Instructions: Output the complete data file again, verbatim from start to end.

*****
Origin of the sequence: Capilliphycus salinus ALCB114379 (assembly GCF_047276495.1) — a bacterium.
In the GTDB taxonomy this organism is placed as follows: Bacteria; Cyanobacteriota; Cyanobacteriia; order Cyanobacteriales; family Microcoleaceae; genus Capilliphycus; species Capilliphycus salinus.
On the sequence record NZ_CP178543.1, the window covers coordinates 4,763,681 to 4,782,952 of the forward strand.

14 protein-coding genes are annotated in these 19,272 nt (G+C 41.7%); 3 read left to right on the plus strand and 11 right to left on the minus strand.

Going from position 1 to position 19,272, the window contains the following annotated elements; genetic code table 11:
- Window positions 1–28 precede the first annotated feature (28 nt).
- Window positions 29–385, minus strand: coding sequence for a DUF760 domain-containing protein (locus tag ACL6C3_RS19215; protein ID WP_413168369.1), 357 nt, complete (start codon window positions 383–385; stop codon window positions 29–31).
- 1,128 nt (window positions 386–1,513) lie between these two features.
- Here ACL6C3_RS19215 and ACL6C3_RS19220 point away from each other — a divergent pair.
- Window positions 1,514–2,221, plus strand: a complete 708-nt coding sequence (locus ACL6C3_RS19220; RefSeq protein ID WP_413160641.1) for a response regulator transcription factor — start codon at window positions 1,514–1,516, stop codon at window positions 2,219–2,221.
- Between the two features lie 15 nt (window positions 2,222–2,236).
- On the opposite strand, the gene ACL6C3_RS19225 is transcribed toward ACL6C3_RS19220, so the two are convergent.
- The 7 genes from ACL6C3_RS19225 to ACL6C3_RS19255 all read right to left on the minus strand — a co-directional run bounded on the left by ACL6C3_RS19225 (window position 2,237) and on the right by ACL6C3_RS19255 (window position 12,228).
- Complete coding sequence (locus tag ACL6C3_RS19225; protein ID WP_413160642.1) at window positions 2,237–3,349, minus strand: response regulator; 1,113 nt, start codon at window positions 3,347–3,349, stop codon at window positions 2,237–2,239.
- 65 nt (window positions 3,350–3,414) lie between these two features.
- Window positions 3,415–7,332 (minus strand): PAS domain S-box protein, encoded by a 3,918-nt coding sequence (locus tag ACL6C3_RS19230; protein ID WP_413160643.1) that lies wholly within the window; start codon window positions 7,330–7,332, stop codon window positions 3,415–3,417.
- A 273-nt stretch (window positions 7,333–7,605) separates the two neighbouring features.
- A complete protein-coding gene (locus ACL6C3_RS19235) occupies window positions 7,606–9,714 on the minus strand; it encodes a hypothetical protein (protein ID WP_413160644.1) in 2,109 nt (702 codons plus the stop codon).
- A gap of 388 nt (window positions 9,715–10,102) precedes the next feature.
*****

Origin of the sequence: Capilliphycus salinus ALCB114379 (assembly GCF_047276495.1) — a bacterium.
In the GTDB taxonomy this organism is placed as follows: Bacteria; Cyanobacteriota; Cyanobacteriia; order Cyanobacteriales; family Microcoleaceae; genus Capilliphycus; species Capilliphycus salinus.
On the sequence record NZ_CP178543.1, the window covers coordinates 4,763,681 to 4,782,952 of the forward strand.

14 protein-coding genes are annotated in these 19,272 nt (G+C 41.7%); 3 read left to right on the plus strand and 11 right to left on the minus strand.

Going from position 1 to position 19,272, the window contains the following annotated elements; genetic code table 11:
- Window positions 1–28 precede the first annotated feature (28 nt).
- Window positions 29–385, minus strand: coding sequence for a DUF760 domain-containing protein (locus tag ACL6C3_RS19215; protein ID WP_413168369.1), 357 nt, complete (start codon window positions 383–385; stop codon window positions 29–31).
- 1,128 nt (window positions 386–1,513) lie between these two features.
- Here ACL6C3_RS19215 and ACL6C3_RS19220 point away from each other — a divergent pair.
- Window positions 1,514–2,221, plus strand: a complete 708-nt coding sequence (locus ACL6C3_RS19220; RefSeq protein ID WP_413160641.1) for a response regulator transcription factor — start codon at window positions 1,514–1,516, stop codon at window positions 2,219–2,221.
- Between the two features lie 15 nt (window positions 2,222–2,236).
- On the opposite strand, the gene ACL6C3_RS19225 is transcribed toward ACL6C3_RS19220, so the two are convergent.
- The 7 genes from ACL6C3_RS19225 to ACL6C3_RS19255 all read right to left on the minus strand — a co-directional run bounded on the left by ACL6C3_RS19225 (window position 2,237) and on the right by ACL6C3_RS19255 (window position 12,228).
- Complete coding sequence (locus tag ACL6C3_RS19225; protein ID WP_413160642.1) at window positions 2,237–3,349, minus strand: response regulator; 1,113 nt, start codon at window positions 3,347–3,349, stop codon at window positions 2,237–2,239.
- 65 nt (window positions 3,350–3,414) lie between these two features.
- Window positions 3,415–7,332 (minus strand): PAS domain S-box protein, encoded by a 3,918-nt coding sequence (locus tag ACL6C3_RS19230; protein ID WP_413160643.1) that lies wholly within the window; start codon window positions 7,330–7,332, stop codon window positions 3,415–3,417.
- A 273-nt stretch (window positions 7,333–7,605) separates the two neighbouring features.
- A complete protein-coding gene (locus ACL6C3_RS19235) occupies window positions 7,606–9,714 on the minus strand; it encodes a hypothetical protein (protein ID WP_413160644.1) in 2,109 nt (702 codons plus the stop codon).
- A gap of 388 nt (window positions 9,715–10,102) precedes the next feature.